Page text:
Bankruptcy is a powerful tool for improving your spot in life.
If you’re struggling to pay your bills, exhausting your savings, and dodging collection calls day and night, you might have options.
For the right individual, there can be several advantages to filing bankruptcy in Hawaii.
This can help eliminate the amount you owe and give you a fresh start. However, there can be serious downsides that you need to know before you file.
Accordingly, when you call our office, our attorneys will listen to your situation and discuss the best option for you.
For now, we’ll provide an overview of the pros and cons of filing for bankruptcy.
What Happens When You File Bankruptcy?
What happens when you file for bankruptcy depends on which chapter you file under. Most bankruptcies filed are under Chapter 7 or Chapter 13.
Chapter 7: Liquidation
When you file for Chapter 7 bankruptcy, your non-exempt assets are sold to pay off your debts.
After liquidation, you may receive a discharge of your eligible debts, like credit card and medical bills. Creditors cannot collect on discharged debts, and you can start to rebuild your credit.
However, not everyone qualifies for Chapter 7. If you make more than the state median, the Bankruptcy Code requires that you pass a “means test.”
If you have the income to repay some of your debts, you cannot file under Chapter 7.
Chapter 13: Repayment Plan
In Chapter 13 bankruptcy, you create a plan to repay a portion of your debts over three to five years. Many people file for Chapter 13 because they can keep their house or car and repay the arrears over time.
You can receive a discharge for many of your outstanding debts once you complete the plan. Chapter 13 is limited to those with total debts of less than $2,750,000.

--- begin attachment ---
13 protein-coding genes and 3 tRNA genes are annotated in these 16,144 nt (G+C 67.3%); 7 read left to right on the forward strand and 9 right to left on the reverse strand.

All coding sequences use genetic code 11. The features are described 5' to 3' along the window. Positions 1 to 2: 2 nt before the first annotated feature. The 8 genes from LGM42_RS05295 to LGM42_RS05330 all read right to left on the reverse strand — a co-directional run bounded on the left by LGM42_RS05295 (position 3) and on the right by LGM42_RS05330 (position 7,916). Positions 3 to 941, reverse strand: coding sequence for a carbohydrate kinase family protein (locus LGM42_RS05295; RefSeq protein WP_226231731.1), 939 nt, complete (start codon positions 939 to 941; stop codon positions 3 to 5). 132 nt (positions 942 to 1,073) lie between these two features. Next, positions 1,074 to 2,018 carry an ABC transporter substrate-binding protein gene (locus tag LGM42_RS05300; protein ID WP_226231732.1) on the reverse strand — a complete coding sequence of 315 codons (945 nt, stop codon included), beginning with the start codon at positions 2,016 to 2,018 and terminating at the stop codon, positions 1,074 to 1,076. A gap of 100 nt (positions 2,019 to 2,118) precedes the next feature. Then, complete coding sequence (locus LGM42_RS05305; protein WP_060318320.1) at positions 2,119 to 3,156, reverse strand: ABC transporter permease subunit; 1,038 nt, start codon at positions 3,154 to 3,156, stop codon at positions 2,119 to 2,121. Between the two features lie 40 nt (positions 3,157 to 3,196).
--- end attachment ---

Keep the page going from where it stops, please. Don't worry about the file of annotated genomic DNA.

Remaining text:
What Are the Advantages of Filing Bankruptcy?
Regardless of which chapter you file, filing for bankruptcy initiates the automatic stay.
During the pendency of your bankruptcy, creditors cannot pursue collection efforts, including foreclosure and garnishment.
After bankruptcy, creditors can never ask you to repay a discharged debt. And even if you file Chapter 7, you’ll likely be able to keep most of your stuff.
The bankruptcy exemptions can help protect your home, car, and household goods.
What Is the Downside of Filing for Bankruptcy?
The obvious downside of filing for bankruptcy is that it affects your credit score. However, this mainly affects those with higher credit scores.
If you have a good credit score, your score could fall between 130 to 240 points. But you could see a slight boost if you have a poor score.
After bankruptcy, delinquent debts don’t count against your score, and bankruptcy could be the only negative.
Blake Goodman, PC, Attorney: What Are the Advantages of Filing Bankruptcy?
If you’re facing the pressure and stress of a financial crisis, we are here to help. The compassionate, experienced attorneys at Blake Goodman, PC, Attorney will listen and explain your options.
If bankruptcy is right for you, we will help you navigate the process and achieve the fresh start you deserve.